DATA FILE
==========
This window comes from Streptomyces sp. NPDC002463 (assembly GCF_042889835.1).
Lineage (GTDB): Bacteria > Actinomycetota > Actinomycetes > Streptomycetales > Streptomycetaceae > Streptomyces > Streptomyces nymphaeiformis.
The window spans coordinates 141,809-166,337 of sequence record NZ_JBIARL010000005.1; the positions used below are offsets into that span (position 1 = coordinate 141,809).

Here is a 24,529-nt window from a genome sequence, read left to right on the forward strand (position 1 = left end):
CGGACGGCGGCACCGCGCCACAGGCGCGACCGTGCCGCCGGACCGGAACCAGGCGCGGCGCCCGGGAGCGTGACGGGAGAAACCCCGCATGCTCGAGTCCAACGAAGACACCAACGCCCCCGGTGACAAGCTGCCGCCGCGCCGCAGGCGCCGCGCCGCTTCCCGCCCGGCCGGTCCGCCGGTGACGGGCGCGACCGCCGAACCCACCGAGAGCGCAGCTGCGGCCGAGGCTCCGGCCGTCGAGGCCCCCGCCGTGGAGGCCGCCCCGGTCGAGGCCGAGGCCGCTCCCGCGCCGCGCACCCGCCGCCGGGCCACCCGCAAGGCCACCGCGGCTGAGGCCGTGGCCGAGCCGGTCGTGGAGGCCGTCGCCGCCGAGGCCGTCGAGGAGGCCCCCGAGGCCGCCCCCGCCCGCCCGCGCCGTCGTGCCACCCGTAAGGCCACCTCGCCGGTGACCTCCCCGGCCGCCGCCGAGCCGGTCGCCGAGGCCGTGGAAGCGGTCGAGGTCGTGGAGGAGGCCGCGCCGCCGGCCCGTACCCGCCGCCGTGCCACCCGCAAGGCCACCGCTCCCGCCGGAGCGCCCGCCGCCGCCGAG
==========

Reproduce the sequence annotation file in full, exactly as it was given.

This window comes from Streptomyces sp. NPDC002463 (assembly GCF_042889835.1).
Lineage (GTDB): Bacteria > Actinomycetota > Actinomycetes > Streptomycetales > Streptomycetaceae > Streptomyces > Streptomyces nymphaeiformis.
The window spans coordinates 141,809-166,337 of sequence record NZ_JBIARL010000005.1; the positions used below are offsets into that span (position 1 = coordinate 141,809).

Here is a 24,529-nt window from a genome sequence, read left to right on the forward strand (position 1 = left end):
CGGACGGCGGCACCGCGCCACAGGCGCGACCGTGCCGCCGGACCGGAACCAGGCGCGGCGCCCGGGAGCGTGACGGGAGAAACCCCGCATGCTCGAGTCCAACGAAGACACCAACGCCCCCGGTGACAAGCTGCCGCCGCGCCGCAGGCGCCGCGCCGCTTCCCGCCCGGCCGGTCCGCCGGTGACGGGCGCGACCGCCGAACCCACCGAGAGCGCAGCTGCGGCCGAGGCTCCGGCCGTCGAGGCCCCCGCCGTGGAGGCCGCCCCGGTCGAGGCCGAGGCCGCTCCCGCGCCGCGCACCCGCCGCCGGGCCACCCGCAAGGCCACCGCGGCTGAGGCCGTGGCCGAGCCGGTCGTGGAGGCCGTCGCCGCCGAGGCCGTCGAGGAGGCCCCCGAGGCCGCCCCCGCCCGCCCGCGCCGTCGTGCCACCCGTAAGGCCACCTCGCCGGTGACCTCCCCGGCCGCCGCCGAGCCGGTCGCCGAGGCCGTGGAAGCGGTCGAGGTCGTGGAGGAGGCCGCGCCGCCGGCCCGTACCCGCCGCCGTGCCACCCGCAAGGCCACCGCTCCCGCCGGAGCGCCCGCCGCCGCCGAG